After months of applying for roles, you finally land an interview with your dream organization. You’re thrilled until you realize the all-day interview includes both lunch with the team and dinner with members of leadership (or an all day virtual meet-and-greet, including working lunches and coffee).
Usually, this would be a great way to get to know your potential future colleagues—but it falls during a time when you’re fasting for religious reasons. This article outlines points to consider as you decide whether and how to ask for religious accommodations.
To disclose or not to disclose?
Should you go ahead with the interview and explain that you won’t be eating? Reschedule? See if meals can be avoided? The decision ultimately boils down to what you’re comfortable with. As long as you’re respecting your own values and communicating clearly, you shouldn’t feel pressure to pursue one option over the other. Keep in mind that it is illegal for organizations not to hire you because of your religion and that employers are obligated to accommodate your religious beliefs and practices.
Before you make a decision and respond to the invitation, spend some time thinking about how comfortable you feel sharing something so personal with a stranger. You may also make a mental note of other accommodations you may need to ask for once you’re hired. Do you want to wait until you’ve been hired to inform the employer that you’ll require certain accommodations, or do you prefer to know their response to your request(s) before you even commit to interviewing with them? This article on requesting workplace accommodations for disabilities offers some useful, transferable advice.
Responding to the invite
Leslie Funk, a workplace program associate at the Tanenbaum Center for Interreligious Understanding, shared that when it comes to religion at work, the primary sources of conflict are scheduling and diet. If you opt to disclose that you’re fasting, she advises you to do so in a clear, respectful and concise manner. For example, in your response you’ll want to outline the length, time, and manner of your observation.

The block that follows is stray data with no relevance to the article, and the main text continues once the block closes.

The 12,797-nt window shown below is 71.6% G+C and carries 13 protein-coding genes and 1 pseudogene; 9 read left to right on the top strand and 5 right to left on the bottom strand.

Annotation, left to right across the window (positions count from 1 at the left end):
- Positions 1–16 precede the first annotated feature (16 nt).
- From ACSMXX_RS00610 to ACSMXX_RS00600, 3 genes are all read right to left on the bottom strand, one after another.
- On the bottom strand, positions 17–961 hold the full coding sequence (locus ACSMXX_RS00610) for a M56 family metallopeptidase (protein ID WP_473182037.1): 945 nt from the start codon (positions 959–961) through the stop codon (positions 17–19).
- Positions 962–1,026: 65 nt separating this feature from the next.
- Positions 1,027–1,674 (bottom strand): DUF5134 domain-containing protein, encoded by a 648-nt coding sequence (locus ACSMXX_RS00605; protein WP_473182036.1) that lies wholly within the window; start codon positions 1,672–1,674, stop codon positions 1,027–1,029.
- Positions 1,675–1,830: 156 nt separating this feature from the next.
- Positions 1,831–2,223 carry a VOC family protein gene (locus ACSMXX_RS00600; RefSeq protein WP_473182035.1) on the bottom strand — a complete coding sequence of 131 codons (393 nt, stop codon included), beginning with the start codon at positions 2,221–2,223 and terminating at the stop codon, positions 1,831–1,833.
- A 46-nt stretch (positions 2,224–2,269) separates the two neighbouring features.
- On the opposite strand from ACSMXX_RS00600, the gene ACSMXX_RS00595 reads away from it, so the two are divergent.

You may say, “While I’m excited to meet the team, I’m hoping to reschedule the interview for a date after May 18th, as I’ll be fasting during and beyond business hours until then for religious reasons.” If you’re open to it, you can even include a link for employers to learn more about your practice. Employers may appreciate this and feel less intimidated about offering accommodations as a result.
But maybe you don’t want to disclose. You don’t believe it’s your potential employer’s business or are concerned that sharing this information may, despite the law, negatively influence your application. If so, consider replying with a request to learn more about what’s been planned for the day and what could be altered.
Funk suggests saying something along the lines of, “I have dietary restrictions and wanted to bring that up in advance; I’d rather not partake in meals during the interviewing process.” This is a way to be honest about your requirements for the day, without revealing a religious component that may cause implicit bias.
Funk stresses that when it comes to religious diversity, there’s no right or wrong way to proceed, so long as you aim to encourage respectful engagement. Check out Tanenbaum’s website for a wealth of resources and information related to religion at work.
Learning more about the hiring organization’s values
Interviewing is always a two-way street and interacting with the prospective employer is your chance to find out if they offer a work environment that will value and support all parts of your identity. How they respond to your request to adapt or reschedule the interview will be telling of their flexibility and tolerance.
As you do your homework to find out how certain organizations align with your values and beliefs, find out what sorts of resource groups are available to employees. You can do this by searching online, reaching out to current employees on LinkedIn, or bringing it up during the interview. Don’t hesitate to ask about the history and engagement of faith-based groups and organizational diversity in general. Keep track of how the organization shows up in the news, but be sure to take reviews and testimonials with a grain of salt—don’t let one source completely inform your opinion, or assume that decisions made by an individual reflect an entire organization.
Sheena Daree Miller is based in Brooklyn and divides her time between working in faculty development at a university and managing a black heritage center at a library. She is committed to promoting equity, with an emphasis on supporting graduating students and career changers.